Why the big players know the stock market bubble is about to burst
A quiet evacuation of the stock markets is taking place at the very top, opinion-leading end of stock markets around the world. They bought gold in its bull phase, and top-end property all last year. Now the élites are selling their investments in a global economy that’s heading for the buffers.
It is I think highly likely that, a year from now, George Osborne’s Help to Buy bribe is going to boomerang and hit him between the eyes. For just as the Election is about to kick off, a lot of young mugs are going to find themselves the proud owners of negative equity….in the context of rising interest rates and plummeting house prices. This is because, at the end of the day, one can manipulate everything except real consumer goods sales. Sales get audited within minutes, results have to be announced, exports can be measured, world trade totals aggregated, and trends drawn up. Not even a monster built from the important bits of Diamond, Dimon, Bernanke, Carney, Geithner, Draghi and Schäuble can disguise it.
Mario Draghi has done more than most in trying to reinvent reality. His breathtaking ability to hide data and sail through press conferences passes all known understanding, but SuperMario will have a job to hide all those rapidly rusting Fiats sitting at the various Italian dockyards. The straightforward real world is one in which America is chucking money it doesn’t have at an economy that won’t revive, Brussels is flogging a dead horse with austerity, China is slowing down with its brakes screaming for mercy, and the Aussie dollar is reacting in turn to that by falling rapidly.
As for the UK, we had the spectacle yesterday of some heavy-hitting journalists making complete tits of themselves. Chief among these was Ben Brogan at the Telegraph, who mocked Ed Balls’s ‘flatlining’ description of the UK economy purely because one period showed 0.6% economic growth..a figure so small, on a graph not projected onto the Tate it would look like, um, flatlining. Ben was particularly daft in going the whole hog before even the seasonal adjustments have been applied by the ONS. Balls himself is an unpleasant, hypocritical prick, but Brogan might end up making him look positively prescient.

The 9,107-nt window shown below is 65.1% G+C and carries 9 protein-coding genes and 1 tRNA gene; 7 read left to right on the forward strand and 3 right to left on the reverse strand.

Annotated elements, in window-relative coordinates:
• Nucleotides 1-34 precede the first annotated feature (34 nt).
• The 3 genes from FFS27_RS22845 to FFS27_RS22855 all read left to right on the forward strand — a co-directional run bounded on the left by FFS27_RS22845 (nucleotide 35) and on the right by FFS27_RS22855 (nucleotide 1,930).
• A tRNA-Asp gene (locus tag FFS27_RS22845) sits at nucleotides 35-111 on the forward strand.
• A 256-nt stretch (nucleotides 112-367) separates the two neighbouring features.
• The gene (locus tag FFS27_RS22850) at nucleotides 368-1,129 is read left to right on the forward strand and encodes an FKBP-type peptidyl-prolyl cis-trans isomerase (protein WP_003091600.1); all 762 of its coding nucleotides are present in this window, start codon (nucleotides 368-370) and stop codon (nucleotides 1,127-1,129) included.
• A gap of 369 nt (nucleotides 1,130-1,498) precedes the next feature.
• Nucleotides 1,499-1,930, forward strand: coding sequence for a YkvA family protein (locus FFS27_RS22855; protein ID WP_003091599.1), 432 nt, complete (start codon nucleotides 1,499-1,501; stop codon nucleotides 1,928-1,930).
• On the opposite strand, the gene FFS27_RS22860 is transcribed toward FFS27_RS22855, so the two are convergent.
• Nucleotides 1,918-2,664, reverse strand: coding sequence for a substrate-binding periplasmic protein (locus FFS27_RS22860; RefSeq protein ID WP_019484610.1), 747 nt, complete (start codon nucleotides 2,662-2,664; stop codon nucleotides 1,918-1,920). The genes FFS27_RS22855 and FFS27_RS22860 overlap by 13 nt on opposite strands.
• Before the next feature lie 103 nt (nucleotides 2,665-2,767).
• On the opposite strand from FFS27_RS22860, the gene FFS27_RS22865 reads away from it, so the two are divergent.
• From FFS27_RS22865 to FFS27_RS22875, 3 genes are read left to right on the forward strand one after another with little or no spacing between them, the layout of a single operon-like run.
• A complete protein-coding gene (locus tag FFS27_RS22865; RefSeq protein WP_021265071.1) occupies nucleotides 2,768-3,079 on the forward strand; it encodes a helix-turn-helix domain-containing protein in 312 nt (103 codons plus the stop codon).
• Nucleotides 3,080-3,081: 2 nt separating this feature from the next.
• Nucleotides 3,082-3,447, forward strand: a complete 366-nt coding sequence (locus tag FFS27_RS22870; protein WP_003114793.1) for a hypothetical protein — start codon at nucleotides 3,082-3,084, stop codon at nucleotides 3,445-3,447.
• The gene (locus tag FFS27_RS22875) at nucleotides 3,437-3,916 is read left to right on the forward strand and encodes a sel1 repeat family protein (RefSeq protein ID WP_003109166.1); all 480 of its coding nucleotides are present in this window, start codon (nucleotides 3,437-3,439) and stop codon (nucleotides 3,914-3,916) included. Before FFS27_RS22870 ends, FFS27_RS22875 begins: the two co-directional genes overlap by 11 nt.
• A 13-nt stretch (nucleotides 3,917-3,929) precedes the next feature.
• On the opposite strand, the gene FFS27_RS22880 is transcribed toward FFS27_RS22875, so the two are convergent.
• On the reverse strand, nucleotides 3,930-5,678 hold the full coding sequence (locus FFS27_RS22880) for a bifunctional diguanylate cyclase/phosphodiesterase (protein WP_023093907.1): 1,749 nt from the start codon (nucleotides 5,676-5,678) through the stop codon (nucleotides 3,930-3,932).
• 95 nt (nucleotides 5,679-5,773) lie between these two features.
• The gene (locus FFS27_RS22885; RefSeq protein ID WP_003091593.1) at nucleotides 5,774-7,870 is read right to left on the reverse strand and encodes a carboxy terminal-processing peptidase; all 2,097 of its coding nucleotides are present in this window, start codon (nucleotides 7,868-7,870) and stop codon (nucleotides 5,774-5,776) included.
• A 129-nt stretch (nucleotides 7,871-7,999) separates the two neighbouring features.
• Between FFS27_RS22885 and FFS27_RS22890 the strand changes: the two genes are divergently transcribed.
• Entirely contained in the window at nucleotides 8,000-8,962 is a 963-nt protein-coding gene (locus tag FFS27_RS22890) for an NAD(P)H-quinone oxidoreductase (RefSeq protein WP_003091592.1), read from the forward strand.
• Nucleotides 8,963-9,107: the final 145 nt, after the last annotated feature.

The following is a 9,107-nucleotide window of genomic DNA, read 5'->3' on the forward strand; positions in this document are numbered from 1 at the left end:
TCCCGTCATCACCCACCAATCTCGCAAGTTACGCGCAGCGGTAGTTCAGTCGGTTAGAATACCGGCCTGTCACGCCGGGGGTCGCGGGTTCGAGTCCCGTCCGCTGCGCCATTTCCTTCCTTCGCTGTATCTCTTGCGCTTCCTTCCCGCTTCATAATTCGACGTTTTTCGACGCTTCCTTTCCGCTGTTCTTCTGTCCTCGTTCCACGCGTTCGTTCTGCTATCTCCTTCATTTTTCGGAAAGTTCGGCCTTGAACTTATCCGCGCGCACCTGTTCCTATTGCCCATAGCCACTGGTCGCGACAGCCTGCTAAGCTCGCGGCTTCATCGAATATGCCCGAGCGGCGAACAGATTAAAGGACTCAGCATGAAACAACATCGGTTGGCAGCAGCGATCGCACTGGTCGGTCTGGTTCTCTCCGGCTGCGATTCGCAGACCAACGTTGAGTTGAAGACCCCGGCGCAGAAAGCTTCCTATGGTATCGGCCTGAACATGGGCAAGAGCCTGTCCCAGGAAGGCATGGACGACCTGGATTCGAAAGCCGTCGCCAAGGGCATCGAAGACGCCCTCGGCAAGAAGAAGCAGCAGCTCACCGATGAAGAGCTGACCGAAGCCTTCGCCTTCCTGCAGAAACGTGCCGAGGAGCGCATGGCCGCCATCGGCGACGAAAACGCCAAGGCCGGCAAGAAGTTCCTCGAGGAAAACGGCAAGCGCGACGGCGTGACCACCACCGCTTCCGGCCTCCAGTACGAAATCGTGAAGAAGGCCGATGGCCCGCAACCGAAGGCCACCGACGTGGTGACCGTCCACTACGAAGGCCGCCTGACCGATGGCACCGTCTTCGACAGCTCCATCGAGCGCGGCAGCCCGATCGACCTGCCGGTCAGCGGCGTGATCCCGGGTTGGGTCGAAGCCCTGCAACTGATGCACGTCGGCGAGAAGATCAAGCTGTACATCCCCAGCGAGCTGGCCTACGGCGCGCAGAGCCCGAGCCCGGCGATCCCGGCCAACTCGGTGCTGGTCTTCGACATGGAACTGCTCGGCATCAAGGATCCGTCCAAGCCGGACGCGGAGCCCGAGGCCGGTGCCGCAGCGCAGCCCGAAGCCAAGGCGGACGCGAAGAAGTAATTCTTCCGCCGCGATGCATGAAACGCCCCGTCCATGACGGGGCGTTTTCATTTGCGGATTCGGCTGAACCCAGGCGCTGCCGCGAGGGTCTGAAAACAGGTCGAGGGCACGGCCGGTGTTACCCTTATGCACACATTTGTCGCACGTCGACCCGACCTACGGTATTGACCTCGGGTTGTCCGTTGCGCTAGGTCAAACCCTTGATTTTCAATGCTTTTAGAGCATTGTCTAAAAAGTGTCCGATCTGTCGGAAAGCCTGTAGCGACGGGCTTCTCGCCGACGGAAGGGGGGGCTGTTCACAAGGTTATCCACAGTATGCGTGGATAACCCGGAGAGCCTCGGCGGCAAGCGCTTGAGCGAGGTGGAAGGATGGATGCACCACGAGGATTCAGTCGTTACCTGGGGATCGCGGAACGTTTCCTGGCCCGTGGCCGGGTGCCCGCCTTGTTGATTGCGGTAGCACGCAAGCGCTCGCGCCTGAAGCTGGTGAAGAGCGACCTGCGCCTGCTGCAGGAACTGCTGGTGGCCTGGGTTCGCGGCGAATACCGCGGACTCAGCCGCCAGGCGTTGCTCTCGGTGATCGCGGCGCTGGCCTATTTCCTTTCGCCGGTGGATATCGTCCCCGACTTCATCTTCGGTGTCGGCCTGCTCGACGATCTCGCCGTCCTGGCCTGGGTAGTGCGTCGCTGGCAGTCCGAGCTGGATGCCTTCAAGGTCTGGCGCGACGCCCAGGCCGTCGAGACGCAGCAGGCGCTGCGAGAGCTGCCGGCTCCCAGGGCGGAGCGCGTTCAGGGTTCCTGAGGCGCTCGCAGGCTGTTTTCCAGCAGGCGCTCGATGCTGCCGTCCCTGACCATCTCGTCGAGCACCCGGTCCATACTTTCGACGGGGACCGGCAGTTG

As usual, the UK’s economy showed increasing dependence on services and a total lack of success in manufactured exports. Even someone who got grade -37 in GCSE Economic Geography could tell you that our services sector is staring down the barrel of world financial meltdown, and you can’t export houses being built and sold thanks to the Draper’s puerile HTB scheme.
So to fit what’s happening in the UK into the global picture summarised two paragraphs ago, I’d say we are throwing money we haven’t had since God was a girl at banks that are hopelessly riddled with undeclared debt, with an economy that was rendered unipedal by the anti-Union nihilism of Margaret Thatcher thirty years ago. Britain isn’t just economically and fiscally f**ked, it’s been rogered with a yard brush up the tradesmen’s entrance for good measure. “This shows the economy is mended” George Osborne tweeted yesterday. What a clown.
We’re not yet into the final furlong, but evidence that the big global winners from the last 15 years are now busy on the last stage of making themselves as bombproof as possible is evident far and wide. Warren Buffett, the great cheerleader for US stocks, is dumping shares at an alarming rate. Buffet gave warning when he recently complained of “disappointing performance”at Johnson & Johnson, Procter & Gamble, and Kraft Foods. Now the latest audit of Buffett’s Berkshire Hathaway shows how old Methuselah sold 19 million shares of Johnson & Johnson, and reduced his overall stake in “consumer product stocks” by 21%. Warren also sold his entire stake in California-based computer parts supplier Intel.
“…a large drop of some sort [in the stock markets] is a virtual certainty. It started with the reckless strategy of the Federal Reserve to print a massive amount of money out of thin air in an attempt to stimulate the economy. These funds haven’t made it into the markets and the economy yet. But it is a mathematical certainty that once the dam breaks, and this money passes through the reserves and hits the markets, inflation will surge.